MANATEE — The chances of the oil slick from the Deepwater Horizon oil platform explosion coming ashore in Manatee County are remote at this time, but with the right conditions, it is a possibility.
The winds were pushing the miles-long slick of crude toward the environmentally sensitive Louisiana coastline, but Florida Gov. Charlie Crist has declared an emergency for five Panhandle counties to put emergency crews on alert.
Local emergency responders are monitoring the situation and are ready to implement their plan if necessary, said Bob Tollise, hazardous material and security chief with the Manatee County Public Safety Department.
“But it’s like stopping red tide,” Tollise said. “It’s not just on the surface, it’s emulsified in the water column.
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“We could put every foot of boom (a floating barrier used to prevent the oil floating on top of the water from spreading), but we can’t stop the sub-surface oil,” he said.
The U.S. Coast Guard would be the lead government agency handling any response to an oil spill coming ashore, along with the Florida Department of Environmental Protection, but Tollise said his department, with help from the area fire districts, would help provide the feet on the ground.
“We’ll stop what we can,” he said. “Then we’ll have to clean up.”
The cleanup not only would mean getting the oil off the sandy beaches, but trying to repair the damage to the marine ecosystems along the county shoreline.
“It will affect a wide variety of marine life within the Gulf, from plankton to whale sharks,” said Hayley Rutger, spokeswoman for Mote Marine Laboratory.
“There can be direct and indirect effects,” Rutger said.
Plankton is the beginning of the food chain, and if the microscopic algae and protozoa are killed off, the higher animal forms will suffer.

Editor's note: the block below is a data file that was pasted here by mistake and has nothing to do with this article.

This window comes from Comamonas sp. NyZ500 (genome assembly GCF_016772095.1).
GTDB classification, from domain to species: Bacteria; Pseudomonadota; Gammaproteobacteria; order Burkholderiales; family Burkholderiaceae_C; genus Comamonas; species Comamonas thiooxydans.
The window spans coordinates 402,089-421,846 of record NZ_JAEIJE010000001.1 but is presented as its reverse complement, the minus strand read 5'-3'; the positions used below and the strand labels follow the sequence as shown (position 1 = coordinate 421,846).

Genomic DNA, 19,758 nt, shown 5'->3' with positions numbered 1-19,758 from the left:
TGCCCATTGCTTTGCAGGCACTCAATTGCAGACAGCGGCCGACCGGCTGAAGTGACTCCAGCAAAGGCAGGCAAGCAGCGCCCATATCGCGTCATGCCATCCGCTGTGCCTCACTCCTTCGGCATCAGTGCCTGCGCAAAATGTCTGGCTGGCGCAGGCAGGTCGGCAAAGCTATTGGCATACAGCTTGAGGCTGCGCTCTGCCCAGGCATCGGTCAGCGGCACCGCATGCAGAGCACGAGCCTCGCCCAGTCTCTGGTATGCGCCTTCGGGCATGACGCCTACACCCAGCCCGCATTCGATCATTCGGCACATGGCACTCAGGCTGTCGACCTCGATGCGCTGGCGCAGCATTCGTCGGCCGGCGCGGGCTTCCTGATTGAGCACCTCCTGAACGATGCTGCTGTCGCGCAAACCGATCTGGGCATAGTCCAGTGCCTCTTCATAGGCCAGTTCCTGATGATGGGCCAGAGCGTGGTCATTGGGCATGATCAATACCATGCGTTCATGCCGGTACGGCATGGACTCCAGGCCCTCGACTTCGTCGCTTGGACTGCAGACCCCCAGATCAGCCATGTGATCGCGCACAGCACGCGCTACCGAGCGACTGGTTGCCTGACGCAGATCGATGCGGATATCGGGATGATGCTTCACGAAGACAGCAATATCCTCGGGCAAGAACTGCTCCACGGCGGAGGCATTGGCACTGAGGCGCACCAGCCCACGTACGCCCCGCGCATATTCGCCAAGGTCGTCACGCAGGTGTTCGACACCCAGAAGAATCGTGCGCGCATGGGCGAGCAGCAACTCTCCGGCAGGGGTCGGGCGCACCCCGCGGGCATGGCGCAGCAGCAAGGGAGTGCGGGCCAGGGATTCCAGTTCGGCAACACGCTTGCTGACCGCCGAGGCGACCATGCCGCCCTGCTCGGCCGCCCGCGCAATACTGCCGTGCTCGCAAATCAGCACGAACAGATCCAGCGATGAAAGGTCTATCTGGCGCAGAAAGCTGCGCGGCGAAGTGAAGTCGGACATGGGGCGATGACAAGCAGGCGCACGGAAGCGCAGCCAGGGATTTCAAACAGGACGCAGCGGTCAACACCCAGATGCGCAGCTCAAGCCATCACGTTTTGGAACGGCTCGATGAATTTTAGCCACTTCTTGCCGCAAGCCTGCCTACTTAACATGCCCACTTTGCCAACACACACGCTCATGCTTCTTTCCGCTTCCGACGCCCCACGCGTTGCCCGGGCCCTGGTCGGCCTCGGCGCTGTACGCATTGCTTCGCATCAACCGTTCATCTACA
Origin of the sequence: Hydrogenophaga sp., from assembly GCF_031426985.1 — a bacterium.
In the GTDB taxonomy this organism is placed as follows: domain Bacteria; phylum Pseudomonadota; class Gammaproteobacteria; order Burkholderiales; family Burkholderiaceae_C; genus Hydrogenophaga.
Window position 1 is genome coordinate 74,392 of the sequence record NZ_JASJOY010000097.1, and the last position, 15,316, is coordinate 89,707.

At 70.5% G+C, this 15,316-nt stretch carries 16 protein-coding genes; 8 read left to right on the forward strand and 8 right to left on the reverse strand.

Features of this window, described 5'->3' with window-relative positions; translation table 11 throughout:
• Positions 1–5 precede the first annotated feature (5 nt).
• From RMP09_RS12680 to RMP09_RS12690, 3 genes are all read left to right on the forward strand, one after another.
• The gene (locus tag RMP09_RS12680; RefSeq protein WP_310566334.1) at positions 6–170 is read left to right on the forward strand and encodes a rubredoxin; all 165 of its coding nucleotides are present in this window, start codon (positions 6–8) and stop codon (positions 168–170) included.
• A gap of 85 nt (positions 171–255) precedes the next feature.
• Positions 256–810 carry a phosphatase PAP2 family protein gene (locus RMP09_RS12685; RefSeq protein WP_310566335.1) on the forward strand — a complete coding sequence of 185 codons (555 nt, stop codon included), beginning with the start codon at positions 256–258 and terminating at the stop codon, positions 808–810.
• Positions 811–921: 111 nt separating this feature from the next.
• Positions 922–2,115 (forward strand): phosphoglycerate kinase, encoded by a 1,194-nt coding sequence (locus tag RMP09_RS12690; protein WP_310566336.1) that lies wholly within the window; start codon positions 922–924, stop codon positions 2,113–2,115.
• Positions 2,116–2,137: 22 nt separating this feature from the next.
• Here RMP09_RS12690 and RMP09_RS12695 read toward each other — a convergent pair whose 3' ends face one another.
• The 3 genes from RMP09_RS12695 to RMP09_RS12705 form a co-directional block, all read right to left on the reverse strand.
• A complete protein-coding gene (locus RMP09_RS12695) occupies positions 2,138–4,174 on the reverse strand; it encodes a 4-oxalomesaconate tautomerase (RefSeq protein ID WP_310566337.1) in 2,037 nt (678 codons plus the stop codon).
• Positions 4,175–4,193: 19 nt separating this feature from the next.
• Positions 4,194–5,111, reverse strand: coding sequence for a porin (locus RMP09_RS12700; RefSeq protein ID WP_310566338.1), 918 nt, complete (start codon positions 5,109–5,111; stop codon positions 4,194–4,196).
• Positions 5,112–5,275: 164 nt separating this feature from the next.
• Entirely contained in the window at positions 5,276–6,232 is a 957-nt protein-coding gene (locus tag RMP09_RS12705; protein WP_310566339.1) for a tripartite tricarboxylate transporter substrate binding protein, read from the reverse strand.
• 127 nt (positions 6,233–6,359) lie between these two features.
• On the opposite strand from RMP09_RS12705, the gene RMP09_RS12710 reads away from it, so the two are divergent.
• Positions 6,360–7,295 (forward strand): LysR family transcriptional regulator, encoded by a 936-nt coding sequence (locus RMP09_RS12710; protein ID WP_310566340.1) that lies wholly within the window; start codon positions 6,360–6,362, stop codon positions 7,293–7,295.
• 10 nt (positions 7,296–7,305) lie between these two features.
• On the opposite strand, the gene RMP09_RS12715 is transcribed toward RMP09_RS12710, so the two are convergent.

Also, the oil emulsified in the water column would be harmful to the gills and lungs of fish, turtles and marine mammals.
Another danger is oil damaging the sea grass beds and mangroves that serve as nurseries for marine life.
The Mote Beach Condition Report program has been expanded to include the oil spill situation, along with red tide, rip currents, water condition and fish kills and the presence of any respiratory irritation along 33 beaches from the Panhandle to Collier County.
The reports can be viewed at www.mote.org/beaches.
The economic impact of an oil spill coming ashore would be devastating, said John Stevely, the area Florida Sea Grant Extension agent.
A Florida Ocean and Coastal Council 2008 report showed the contribution of the coastal economy to Florida’s total economy to be about $562 billion.
Stevely said if the oil slick does make it to the Gulf coast, the Florida Sea Grant program, which is part of the University of Florida, would provide educational and research assistance.
With cleanup and economic costs possibility running into the millions, the county would depend on state and federal assistance.
“I assume it would be like any other event,” said Manatee County Administrator Ed Hunzeker. “Someone would have to pay, and we would expect reimbursement.”
Hunzeker said the various local government agencies have been involved with practice exercises to prepare for different natural disasters.
“We have state of the art departments,” he said, “and I have great confidence in their ability to handle any situation.”